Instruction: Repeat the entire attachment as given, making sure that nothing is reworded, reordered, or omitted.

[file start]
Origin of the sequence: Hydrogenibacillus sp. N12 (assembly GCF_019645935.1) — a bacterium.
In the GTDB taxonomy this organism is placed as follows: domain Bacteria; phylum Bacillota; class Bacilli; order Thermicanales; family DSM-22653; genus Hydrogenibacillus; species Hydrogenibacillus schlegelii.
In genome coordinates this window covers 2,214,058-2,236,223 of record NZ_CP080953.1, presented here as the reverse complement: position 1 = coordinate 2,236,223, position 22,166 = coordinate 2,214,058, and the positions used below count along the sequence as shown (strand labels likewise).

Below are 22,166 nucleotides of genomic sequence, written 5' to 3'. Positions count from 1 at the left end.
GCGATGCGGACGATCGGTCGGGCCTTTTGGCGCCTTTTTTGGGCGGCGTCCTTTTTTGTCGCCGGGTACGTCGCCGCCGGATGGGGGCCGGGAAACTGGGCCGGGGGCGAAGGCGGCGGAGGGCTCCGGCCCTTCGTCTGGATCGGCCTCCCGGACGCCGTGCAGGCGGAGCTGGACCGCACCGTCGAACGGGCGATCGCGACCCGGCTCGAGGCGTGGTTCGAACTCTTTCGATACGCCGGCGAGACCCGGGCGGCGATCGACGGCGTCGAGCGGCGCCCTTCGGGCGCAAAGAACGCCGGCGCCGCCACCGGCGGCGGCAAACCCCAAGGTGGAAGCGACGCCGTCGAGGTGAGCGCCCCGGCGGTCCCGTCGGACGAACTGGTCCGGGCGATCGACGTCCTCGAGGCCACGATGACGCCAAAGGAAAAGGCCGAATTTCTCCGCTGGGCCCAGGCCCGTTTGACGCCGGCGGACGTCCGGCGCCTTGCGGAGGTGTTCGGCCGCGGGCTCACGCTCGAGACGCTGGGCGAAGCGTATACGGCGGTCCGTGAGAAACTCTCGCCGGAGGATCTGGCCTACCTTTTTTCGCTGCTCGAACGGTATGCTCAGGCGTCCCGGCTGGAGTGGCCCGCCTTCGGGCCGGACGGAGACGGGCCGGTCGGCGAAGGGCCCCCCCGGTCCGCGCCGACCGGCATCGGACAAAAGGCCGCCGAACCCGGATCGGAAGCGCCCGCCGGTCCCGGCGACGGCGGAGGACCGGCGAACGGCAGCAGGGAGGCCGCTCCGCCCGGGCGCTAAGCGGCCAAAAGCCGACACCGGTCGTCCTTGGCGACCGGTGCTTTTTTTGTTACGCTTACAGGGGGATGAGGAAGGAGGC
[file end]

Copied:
Origin of the sequence: Hydrogenibacillus sp. N12 (assembly GCF_019645935.1) — a bacterium.
In the GTDB taxonomy this organism is placed as follows: domain Bacteria; phylum Bacillota; class Bacilli; order Thermicanales; family DSM-22653; genus Hydrogenibacillus; species Hydrogenibacillus schlegelii.
In genome coordinates this window covers 2,214,058-2,236,223 of record NZ_CP080953.1, presented here as the reverse complement: position 1 = coordinate 2,236,223, position 22,166 = coordinate 2,214,058, and the positions used below count along the sequence as shown (strand labels likewise).

Below are 22,166 nucleotides of genomic sequence, written 5' to 3'. Positions count from 1 at the left end.
GCGATGCGGACGATCGGTCGGGCCTTTTGGCGCCTTTTTTGGGCGGCGTCCTTTTTTGTCGCCGGGTACGTCGCCGCCGGATGGGGGCCGGGAAACTGGGCCGGGGGCGAAGGCGGCGGAGGGCTCCGGCCCTTCGTCTGGATCGGCCTCCCGGACGCCGTGCAGGCGGAGCTGGACCGCACCGTCGAACGGGCGATCGCGACCCGGCTCGAGGCGTGGTTCGAACTCTTTCGATACGCCGGCGAGACCCGGGCGGCGATCGACGGCGTCGAGCGGCGCCCTTCGGGCGCAAAGAACGCCGGCGCCGCCACCGGCGGCGGCAAACCCCAAGGTGGAAGCGACGCCGTCGAGGTGAGCGCCCCGGCGGTCCCGTCGGACGAACTGGTCCGGGCGATCGACGTCCTCGAGGCCACGATGACGCCAAAGGAAAAGGCCGAATTTCTCCGCTGGGCCCAGGCCCGTTTGACGCCGGCGGACGTCCGGCGCCTTGCGGAGGTGTTCGGCCGCGGGCTCACGCTCGAGACGCTGGGCGAAGCGTATACGGCGGTCCGTGAGAAACTCTCGCCGGAGGATCTGGCCTACCTTTTTTCGCTGCTCGAACGGTATGCTCAGGCGTCCCGGCTGGAGTGGCCCGCCTTCGGGCCGGACGGAGACGGGCCGGTCGGCGAAGGGCCCCCCCGGTCCGCGCCGACCGGCATCGGACAAAAGGCCGCCGAACCCGGATCGGAAGCGCCCGCCGGTCCCGGCGACGGCGGAGGACCGGCGAACGGCAGCAGGGAGGCCGCTCCGCCCGGGCGCTAAGCGGCCAAAAGCCGACACCGGTCGTCCTTGGCGACCGGTGCTTTTTTTGTTACGCTTACAGGGGGATGAGGAAGGAGGC